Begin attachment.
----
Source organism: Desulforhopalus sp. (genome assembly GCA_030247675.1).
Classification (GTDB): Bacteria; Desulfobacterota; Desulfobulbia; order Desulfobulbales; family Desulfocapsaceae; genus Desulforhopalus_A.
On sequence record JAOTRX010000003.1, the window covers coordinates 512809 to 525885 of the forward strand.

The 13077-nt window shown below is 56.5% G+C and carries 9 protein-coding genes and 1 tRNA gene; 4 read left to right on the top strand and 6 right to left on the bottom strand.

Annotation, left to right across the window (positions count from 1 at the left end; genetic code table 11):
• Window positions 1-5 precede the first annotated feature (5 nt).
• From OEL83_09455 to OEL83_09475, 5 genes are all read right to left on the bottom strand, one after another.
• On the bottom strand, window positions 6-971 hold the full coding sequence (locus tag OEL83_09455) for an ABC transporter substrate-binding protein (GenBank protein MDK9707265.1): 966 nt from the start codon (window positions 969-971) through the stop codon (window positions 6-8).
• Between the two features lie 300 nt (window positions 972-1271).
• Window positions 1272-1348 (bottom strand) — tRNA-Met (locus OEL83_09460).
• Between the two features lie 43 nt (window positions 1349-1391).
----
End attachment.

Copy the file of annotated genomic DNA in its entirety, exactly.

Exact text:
Source organism: Desulforhopalus sp. (genome assembly GCA_030247675.1).
Classification (GTDB): Bacteria; Desulfobacterota; Desulfobulbia; order Desulfobulbales; family Desulfocapsaceae; genus Desulforhopalus_A.
On sequence record JAOTRX010000003.1, the window covers coordinates 512809 to 525885 of the forward strand.

The 13077-nt window shown below is 56.5% G+C and carries 9 protein-coding genes and 1 tRNA gene; 4 read left to right on the top strand and 6 right to left on the bottom strand.

Annotation, left to right across the window (positions count from 1 at the left end; genetic code table 11):
• Window positions 1-5 precede the first annotated feature (5 nt).
• From OEL83_09455 to OEL83_09475, 5 genes are all read right to left on the bottom strand, one after another.
• On the bottom strand, window positions 6-971 hold the full coding sequence (locus tag OEL83_09455) for an ABC transporter substrate-binding protein (GenBank protein MDK9707265.1): 966 nt from the start codon (window positions 969-971) through the stop codon (window positions 6-8).
• Between the two features lie 300 nt (window positions 972-1271).
• Window positions 1272-1348 (bottom strand) — tRNA-Met (locus OEL83_09460).
• Between the two features lie 43 nt (window positions 1349-1391).